The elderly gentleman approached me as our morning protest yesterday unfolded in front of HSBC’s Indonesian head office in Jakarta’s World Trade Centre building. Refusing the campaign postcard that I offered, his brow furrowed, he berated me for the action and bombarded me with questions. The gist was: Why on earth are you complaining about HSBC, and what does a bank have to do with forests?

Adi Prabowo (left) and Larasati Mido Matovani (right) carrying banner during a protest at HSBC headquarter in Jakarta 

It wasn’t hard for me to explain. I’ve been living in Pontianak, Kalimantan (Indonesian Borneo) for 22 years, and for these past ten years I’ve lived through annual forest fires and smoke haze. The crisis culminated in 2015. My city, along with dozens of others across Kalimantan and Sumatra, were blanketed in thick smoke. Anyone going outside was forced to inhale the toxic fumes, and in fact most people were exposed even in their own homes, made as they are with breezy open construction. We lived and worked under darkened skies for weeks.

So why was I in Jakarta on a weekday morning, standing in front of the HSBC building? Sharing postcards telling the story about these fires and the damaged forest and peat landscapes that they feed on?

Police debates with Greenpeace forest campaigners Yuyun Indradi (2nd left) and Annisa Rahmawati (2nd right) during a protest at HSBC headquarter in Jakarta

It’s quite simple: because HSBC has been funding palm oil companies that cause deforestation and fuel forest fires. The bank, Europe’s largest, has opened its coffers to some of the worst palm oil companies who rely on draining peat swamps and clearing forests, creating the flammable landscape which every year catches ablaze and chokes our lungs. The fires are eating up the last precious habitat for orangutans and Sumatran tigers, and in 2015 are calculated to have caused a hundred thousand premature deaths from smoke illness across South-East Asia.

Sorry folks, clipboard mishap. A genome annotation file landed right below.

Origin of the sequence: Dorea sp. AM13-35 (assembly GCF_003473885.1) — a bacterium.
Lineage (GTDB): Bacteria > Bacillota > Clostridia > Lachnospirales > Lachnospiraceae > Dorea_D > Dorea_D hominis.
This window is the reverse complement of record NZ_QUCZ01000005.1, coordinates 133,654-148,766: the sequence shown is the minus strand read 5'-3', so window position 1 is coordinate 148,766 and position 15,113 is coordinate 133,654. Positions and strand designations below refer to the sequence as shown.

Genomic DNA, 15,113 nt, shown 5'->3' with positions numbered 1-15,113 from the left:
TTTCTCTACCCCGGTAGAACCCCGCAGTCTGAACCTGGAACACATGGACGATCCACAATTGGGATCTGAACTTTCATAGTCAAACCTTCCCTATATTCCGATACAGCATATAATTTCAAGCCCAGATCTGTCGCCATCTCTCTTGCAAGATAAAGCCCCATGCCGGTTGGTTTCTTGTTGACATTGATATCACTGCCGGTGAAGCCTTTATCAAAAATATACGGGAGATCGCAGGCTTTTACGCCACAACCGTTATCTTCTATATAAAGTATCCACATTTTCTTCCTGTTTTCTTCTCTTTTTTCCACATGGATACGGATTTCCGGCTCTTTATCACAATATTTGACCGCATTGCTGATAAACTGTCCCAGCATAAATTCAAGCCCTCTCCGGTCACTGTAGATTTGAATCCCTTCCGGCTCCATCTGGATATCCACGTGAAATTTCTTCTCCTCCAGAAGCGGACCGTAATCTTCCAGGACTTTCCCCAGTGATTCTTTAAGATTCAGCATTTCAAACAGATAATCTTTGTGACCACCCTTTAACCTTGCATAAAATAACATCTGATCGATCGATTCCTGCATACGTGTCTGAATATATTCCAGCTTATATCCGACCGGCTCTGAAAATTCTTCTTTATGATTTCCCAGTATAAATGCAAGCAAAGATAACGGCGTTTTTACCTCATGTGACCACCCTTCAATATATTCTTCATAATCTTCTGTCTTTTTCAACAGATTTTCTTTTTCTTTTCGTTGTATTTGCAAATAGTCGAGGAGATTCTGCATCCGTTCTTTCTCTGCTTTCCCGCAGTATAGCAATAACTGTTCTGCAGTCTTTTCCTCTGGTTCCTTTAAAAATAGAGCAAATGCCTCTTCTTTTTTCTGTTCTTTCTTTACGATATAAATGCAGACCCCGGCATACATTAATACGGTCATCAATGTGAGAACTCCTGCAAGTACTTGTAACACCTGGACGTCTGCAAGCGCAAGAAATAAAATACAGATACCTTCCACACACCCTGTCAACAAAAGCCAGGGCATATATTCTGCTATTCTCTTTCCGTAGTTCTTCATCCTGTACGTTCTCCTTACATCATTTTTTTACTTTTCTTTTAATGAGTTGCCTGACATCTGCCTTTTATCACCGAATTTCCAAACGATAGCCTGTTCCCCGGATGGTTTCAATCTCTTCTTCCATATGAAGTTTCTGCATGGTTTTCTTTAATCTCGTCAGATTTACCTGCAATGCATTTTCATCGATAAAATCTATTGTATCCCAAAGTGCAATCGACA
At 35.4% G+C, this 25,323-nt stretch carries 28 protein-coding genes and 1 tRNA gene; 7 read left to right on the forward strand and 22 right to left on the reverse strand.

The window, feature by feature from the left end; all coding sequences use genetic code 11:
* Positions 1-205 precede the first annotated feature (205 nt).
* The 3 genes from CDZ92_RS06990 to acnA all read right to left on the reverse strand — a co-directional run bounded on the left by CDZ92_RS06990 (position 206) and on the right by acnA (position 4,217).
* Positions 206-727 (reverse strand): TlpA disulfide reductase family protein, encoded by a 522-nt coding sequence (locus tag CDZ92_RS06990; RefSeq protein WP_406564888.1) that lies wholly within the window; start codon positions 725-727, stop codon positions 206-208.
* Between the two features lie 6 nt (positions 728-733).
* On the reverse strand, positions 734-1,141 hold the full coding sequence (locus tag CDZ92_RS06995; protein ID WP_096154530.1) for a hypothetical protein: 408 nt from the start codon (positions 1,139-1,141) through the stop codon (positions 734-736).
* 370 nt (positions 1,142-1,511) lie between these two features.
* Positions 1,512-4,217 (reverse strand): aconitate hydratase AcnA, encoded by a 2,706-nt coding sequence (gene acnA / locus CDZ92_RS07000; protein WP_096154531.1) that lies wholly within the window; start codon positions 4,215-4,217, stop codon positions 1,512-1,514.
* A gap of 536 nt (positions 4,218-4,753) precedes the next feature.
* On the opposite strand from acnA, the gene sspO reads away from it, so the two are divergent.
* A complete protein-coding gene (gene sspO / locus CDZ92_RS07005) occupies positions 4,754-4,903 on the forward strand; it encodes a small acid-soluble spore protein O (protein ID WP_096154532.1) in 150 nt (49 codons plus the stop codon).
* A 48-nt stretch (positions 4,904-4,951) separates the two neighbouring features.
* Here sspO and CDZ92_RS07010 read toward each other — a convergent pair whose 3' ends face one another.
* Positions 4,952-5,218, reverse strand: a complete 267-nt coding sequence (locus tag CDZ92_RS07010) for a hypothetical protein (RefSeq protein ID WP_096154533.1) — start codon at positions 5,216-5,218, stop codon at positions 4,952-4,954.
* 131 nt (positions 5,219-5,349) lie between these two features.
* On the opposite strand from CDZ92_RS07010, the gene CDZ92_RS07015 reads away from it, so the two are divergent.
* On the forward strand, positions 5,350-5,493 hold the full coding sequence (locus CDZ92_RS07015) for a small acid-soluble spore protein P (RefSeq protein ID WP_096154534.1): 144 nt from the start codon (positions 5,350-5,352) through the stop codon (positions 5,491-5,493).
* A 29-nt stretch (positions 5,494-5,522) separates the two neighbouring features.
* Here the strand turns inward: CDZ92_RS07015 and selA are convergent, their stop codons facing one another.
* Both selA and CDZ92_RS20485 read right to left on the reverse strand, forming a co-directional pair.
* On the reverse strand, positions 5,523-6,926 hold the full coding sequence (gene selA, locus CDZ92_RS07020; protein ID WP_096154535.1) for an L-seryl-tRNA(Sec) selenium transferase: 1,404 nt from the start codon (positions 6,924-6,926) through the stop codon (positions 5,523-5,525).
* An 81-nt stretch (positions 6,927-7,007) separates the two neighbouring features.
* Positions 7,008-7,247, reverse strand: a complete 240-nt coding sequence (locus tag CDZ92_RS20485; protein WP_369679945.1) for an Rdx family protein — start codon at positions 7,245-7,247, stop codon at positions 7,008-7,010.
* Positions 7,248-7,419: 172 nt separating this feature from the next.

I explained all this to the gentleman who demanded to know what I was doing on HSBC’s doorstep. I told him of my concern for the future of Indonesia’s forests in the future. And that more than two hundred thousand other people worldwide – people like you –  had signed a petition to HSBC showing they shared my concern. For me, they are not just names on a page, they are my family in Kalimantan, my friends in Sumatra, and thousands more from Hong Kong, France, Taiwan, New Zealand, Australia, Czech Republic and Great Britain. All of us hope that HSBC will take a leadership role, implement its policy and stop funding the relentless destruction of Indonesia’s forests.

Securities escort Greenpeace activist wears orangutan costume during a protest at HSBC headquarter in Jakarta 

Our action that morning was eventually shut down by police and security guards, and together with my fellow activists I was pushed out of the HSBC office precinct. Before I stepped out, I turned back to make sure that our petition package would be given to HSBC’s management. I looked up at the windows of the tower where I imagined the staff were peering down at the commotion, hesitant to meet us. I hope they will read the names on the petition and understand it’s not a meaningless list. That it is an important message for HSBC and other banks to stop funding the companies which are destroying our remaining forests. 

Here’s hoping our message will be understood. 

Adi Prabowo is a trainee firefighter with Greenpeace Indonesia

Want to tell HSBC to stop funding deforestation? Click here.